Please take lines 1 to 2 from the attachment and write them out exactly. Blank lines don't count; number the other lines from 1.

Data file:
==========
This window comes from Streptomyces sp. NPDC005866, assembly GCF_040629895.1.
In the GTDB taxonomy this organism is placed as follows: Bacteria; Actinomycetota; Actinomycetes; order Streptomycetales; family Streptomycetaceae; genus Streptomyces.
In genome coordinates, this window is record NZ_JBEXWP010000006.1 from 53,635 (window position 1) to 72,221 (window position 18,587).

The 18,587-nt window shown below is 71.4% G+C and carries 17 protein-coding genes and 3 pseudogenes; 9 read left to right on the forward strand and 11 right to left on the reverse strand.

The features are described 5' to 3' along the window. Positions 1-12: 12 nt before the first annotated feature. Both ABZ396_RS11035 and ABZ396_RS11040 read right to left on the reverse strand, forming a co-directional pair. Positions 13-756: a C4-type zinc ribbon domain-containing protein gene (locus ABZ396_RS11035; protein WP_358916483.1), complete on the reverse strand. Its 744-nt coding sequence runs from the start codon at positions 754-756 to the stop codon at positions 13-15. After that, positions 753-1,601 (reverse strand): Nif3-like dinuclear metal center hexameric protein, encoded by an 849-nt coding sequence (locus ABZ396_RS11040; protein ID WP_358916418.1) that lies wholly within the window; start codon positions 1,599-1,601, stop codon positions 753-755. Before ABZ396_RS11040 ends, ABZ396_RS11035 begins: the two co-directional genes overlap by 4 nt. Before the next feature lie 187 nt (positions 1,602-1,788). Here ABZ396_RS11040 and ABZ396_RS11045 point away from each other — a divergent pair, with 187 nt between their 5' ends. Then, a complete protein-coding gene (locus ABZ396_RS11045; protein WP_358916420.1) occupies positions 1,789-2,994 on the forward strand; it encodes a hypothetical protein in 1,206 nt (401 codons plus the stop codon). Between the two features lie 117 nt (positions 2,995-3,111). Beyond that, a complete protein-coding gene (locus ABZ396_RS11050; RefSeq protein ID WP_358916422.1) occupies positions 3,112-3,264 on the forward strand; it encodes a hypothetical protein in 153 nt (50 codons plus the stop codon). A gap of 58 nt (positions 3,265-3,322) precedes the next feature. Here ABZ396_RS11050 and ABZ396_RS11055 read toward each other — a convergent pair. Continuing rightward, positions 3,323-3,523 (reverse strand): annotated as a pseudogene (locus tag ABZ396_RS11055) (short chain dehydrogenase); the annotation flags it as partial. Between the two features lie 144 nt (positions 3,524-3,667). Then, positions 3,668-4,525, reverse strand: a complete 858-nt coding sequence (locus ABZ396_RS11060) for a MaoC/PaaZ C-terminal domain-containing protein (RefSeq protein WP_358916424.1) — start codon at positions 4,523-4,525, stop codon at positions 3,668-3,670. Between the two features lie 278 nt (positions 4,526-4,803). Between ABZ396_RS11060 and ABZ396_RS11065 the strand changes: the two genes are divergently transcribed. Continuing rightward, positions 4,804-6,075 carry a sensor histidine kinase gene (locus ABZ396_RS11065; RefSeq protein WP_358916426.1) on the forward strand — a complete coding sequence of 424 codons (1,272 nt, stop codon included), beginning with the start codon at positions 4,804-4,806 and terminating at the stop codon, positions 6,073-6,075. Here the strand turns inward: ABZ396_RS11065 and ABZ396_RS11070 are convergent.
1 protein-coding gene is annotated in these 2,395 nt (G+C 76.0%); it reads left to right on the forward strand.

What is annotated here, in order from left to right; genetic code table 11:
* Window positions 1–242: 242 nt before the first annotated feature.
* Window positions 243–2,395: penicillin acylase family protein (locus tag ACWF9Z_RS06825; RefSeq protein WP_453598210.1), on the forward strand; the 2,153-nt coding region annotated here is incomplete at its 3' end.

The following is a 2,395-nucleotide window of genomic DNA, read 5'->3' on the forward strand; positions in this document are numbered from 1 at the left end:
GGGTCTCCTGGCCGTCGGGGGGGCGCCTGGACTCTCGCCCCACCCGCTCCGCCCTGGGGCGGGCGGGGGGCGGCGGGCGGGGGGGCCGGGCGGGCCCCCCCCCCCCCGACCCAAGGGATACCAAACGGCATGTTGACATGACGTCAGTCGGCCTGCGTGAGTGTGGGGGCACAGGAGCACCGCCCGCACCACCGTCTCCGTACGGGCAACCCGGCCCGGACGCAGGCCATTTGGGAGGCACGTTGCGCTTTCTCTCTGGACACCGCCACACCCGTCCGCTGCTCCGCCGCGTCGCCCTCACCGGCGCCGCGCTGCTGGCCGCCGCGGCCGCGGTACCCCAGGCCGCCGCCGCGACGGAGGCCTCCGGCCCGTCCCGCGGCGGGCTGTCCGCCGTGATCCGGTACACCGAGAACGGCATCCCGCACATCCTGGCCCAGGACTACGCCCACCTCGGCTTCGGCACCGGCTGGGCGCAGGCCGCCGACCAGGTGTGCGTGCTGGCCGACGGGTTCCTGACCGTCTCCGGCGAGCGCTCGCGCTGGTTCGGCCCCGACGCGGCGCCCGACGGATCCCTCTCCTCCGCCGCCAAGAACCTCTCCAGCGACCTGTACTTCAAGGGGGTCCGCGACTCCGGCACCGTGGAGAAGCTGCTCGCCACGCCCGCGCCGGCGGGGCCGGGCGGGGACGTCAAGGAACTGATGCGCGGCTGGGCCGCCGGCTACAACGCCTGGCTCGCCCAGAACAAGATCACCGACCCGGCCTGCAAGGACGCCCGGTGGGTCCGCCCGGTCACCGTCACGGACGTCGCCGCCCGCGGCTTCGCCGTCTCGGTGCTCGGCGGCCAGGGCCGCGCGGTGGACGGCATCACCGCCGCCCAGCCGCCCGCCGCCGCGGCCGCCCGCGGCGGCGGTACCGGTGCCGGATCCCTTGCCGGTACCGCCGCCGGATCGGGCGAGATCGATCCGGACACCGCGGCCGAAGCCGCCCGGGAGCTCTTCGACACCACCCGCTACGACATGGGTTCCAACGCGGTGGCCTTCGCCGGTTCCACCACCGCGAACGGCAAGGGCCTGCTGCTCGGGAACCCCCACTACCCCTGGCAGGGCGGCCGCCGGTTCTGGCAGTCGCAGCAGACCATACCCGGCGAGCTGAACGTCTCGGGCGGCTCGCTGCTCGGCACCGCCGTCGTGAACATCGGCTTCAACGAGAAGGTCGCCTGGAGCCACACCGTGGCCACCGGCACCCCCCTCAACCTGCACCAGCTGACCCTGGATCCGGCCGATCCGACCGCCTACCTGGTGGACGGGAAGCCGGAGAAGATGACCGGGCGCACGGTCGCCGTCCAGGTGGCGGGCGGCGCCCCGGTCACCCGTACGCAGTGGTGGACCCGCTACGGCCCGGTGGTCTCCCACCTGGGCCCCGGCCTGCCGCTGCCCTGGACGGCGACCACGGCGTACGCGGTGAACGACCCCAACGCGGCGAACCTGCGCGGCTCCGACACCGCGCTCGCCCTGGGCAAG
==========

This window comes from Streptomyces sp. NPDC005866, assembly GCF_040629895.1.
In the GTDB taxonomy this organism is placed as follows: Bacteria; Actinomycetota; Actinomycetes; order Streptomycetales; family Streptomycetaceae; genus Streptomyces.